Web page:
Campbell’s description of the ice-bound alien is better than some of his writing elsewhere. I’m used to tempering my judgement when visiting stories written for the pulps but Campbell’s writing is really awful, and a reminder of why I never got very far with the early SF writers. Weird Tales magazine had its share of ham-fisted journeymen (and women) but Campbell’s contemporaries such as Clark Ashton Smith and HP Lovecraft read like the most finessed and mandarin prose stylists in comparison. But The Thing isn’t the first great film to be based on a poor-quality story so we can at least thank Campbell for his scenario, although how much of it was his own has never been clear. The idea of ancient aliens in Antarctica (some of which are amorphous shape-shifters) had already been explored by HP Lovecraft in At the Mountains of Madness; Lovecraft’s story was published in 1936 by Astounding Stories, the same magazine that published Who Goes There? two years later. This lineage, and the possible influence, makes The Thing one of the foremost Lovecraftian films even without all of its tentacled abominations.

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Art by Hannes Bok.

The story provided the title of Campbell’s debut collection of short fiction in 1948. I’ve known the Hannes Bok cover art for many years but hadn’t realised until recently that the three-eyed monster on the front was a Bokian rendering of Campbell’s alien. The figure on the back is presumably a human/husky hybrid, while I’d guess the robot relates to one of the author’s other stories.

Read the rest of this entry »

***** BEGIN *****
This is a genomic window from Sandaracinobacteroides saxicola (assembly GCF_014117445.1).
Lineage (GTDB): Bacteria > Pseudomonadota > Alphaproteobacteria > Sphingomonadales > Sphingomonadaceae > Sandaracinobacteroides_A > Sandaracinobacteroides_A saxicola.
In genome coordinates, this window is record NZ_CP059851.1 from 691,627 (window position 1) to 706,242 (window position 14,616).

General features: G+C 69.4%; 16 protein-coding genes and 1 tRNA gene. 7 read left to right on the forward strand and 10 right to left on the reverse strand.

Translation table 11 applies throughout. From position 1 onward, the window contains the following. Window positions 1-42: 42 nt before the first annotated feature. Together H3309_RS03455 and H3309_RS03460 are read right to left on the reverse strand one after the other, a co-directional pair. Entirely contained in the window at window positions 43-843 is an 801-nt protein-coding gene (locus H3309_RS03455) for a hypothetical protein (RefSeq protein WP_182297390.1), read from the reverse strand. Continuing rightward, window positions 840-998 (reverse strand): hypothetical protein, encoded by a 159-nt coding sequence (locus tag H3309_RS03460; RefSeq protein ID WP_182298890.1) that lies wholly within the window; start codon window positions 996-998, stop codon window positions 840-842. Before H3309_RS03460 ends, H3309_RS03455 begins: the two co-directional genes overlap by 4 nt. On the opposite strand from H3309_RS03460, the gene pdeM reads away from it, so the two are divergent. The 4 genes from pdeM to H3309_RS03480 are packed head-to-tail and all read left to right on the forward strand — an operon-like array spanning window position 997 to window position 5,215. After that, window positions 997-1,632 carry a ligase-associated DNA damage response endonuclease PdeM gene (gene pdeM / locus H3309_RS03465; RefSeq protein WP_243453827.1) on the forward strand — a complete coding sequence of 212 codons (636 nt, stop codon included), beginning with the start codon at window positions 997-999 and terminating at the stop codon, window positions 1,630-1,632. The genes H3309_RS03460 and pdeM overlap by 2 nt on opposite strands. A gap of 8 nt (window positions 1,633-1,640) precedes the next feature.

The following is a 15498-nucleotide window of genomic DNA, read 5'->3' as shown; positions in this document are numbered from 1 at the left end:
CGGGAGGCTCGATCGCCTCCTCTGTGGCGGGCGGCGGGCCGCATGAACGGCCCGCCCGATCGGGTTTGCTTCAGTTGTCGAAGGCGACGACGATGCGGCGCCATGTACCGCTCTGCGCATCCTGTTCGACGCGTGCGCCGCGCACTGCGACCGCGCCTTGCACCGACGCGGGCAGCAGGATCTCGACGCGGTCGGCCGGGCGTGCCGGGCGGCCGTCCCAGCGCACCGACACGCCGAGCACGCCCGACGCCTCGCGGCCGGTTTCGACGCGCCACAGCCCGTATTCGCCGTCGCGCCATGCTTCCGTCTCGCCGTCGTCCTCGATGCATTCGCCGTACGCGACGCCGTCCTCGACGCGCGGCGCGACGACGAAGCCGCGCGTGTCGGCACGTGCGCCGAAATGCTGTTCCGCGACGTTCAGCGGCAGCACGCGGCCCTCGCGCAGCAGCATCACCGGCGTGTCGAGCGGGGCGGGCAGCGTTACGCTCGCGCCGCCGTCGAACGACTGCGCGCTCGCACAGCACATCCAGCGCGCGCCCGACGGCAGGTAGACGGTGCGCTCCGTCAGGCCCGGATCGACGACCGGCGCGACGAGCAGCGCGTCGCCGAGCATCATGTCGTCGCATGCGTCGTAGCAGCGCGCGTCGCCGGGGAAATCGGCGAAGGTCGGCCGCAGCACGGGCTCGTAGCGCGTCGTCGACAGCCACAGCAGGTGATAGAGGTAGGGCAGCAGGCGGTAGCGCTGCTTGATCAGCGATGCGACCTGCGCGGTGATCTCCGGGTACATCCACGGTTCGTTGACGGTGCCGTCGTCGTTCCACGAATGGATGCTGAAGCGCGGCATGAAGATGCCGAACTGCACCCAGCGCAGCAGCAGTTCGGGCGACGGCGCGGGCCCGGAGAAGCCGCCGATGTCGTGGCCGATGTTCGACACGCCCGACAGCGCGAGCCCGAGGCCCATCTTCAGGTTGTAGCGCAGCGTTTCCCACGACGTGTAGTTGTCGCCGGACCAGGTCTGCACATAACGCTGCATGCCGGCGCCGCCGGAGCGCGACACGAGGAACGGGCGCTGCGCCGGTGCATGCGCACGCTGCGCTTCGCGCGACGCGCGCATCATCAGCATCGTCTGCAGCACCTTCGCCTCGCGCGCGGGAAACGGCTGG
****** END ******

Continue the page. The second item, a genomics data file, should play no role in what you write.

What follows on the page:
Weekend links 336

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Visit in Night (1951) by Toshiko Okanoue.

• Rhythms of the World: Bombay and All That Jazz; a 60-minute BBC documentary featuring Trilok Gurtu, L. Shankar, Don Cherry, Alice Coltrane, Zakir Hussain and others. The quality of the full-length copy is a little rough so it’s worth noting the six-part version here.

Adam Scovell talks to Leah Moore and John Reppion about adapting the ghost stories of MR James for the comics medium. Related: The Corner of Some Foreign Field, a short piece of folk horror written by Martin Hayes with art by Alfie Gallagher.

Callum James on the overtly gay nature of Films and Filming magazine (1959–1990). Having seen a few copies over the years I’d always suspected this but didn’t realise it was so persistent. Related: The Boy and the Wolf by Callum James.

• At Dangerous Minds: Lucifer Rising live in concert: Bobby Beausoleil and the Freedom Orchestra perform their Kenneth Anger soundtrack, 1978.

Simon Says: A rare cassette tape of instructions by Peter Levenda for using the Simon Necronomicon (1977) as a grimoire.

• Mixes of the week: Fact Mix 577 by Outer Space, and Incantations and Manifestations by Melmoth_The_Wanderer.

• At Dennis Cooper’s: _Black_Acrylic presents … Art Sex Music: A Cosey Fanni Tutti Day.

• Up from the Abyss: Brenda SG Walter on Rammstein, Lovecraft and Sea Zombies.

• Cinematic Alchemy: Christopher Gibbs on designing sets for Performance (1970).

• Magic carpets: the art of Faig Ahmed‘s melted and pixellated rugs.

• Drips, pop and Dollars: the music that made Ennio Morricone.

• At Bibliothèque Gay: Cocteau et quelques autres.

• “Sleepers Awake!” says Moon Wiring Club.

Can your city change your mind?